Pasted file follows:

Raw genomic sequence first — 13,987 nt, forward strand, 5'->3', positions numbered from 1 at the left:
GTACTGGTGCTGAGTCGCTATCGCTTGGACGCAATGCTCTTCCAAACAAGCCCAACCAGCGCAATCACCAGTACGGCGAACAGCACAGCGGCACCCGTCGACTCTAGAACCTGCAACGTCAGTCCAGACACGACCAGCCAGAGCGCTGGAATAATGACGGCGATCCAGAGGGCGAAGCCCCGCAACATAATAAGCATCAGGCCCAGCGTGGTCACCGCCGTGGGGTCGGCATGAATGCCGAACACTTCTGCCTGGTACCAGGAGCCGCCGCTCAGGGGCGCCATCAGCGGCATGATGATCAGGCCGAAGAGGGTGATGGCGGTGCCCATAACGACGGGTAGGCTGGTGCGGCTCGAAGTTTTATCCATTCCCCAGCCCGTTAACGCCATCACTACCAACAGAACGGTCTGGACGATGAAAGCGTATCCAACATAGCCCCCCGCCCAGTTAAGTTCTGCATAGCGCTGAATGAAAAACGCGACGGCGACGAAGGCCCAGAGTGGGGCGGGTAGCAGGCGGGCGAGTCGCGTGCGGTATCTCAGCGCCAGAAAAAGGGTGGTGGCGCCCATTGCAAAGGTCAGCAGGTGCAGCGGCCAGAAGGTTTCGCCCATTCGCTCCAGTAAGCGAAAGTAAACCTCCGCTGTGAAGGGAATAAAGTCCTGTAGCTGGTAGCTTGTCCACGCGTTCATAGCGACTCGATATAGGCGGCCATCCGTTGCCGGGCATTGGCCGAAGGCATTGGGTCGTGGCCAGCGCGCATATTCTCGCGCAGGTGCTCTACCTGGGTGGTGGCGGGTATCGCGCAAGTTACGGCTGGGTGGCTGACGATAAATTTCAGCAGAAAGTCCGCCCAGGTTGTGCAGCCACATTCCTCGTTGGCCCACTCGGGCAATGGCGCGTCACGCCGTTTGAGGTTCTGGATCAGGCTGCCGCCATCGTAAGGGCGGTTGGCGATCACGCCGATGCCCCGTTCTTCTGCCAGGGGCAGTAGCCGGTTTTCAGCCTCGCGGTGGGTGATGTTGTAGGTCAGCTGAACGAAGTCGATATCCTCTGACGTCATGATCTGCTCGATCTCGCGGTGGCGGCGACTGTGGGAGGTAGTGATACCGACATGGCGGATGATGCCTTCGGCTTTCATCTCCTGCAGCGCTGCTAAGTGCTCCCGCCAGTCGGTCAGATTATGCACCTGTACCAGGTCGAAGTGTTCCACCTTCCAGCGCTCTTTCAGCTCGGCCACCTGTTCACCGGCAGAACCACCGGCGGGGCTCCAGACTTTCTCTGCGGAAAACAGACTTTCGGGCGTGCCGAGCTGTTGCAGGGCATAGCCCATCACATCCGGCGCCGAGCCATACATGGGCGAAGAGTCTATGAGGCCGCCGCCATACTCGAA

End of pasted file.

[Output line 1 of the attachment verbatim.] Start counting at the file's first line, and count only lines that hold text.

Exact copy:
Raw genomic sequence first — 13,987 nt, forward strand, 5'->3', positions numbered from 1 at the left: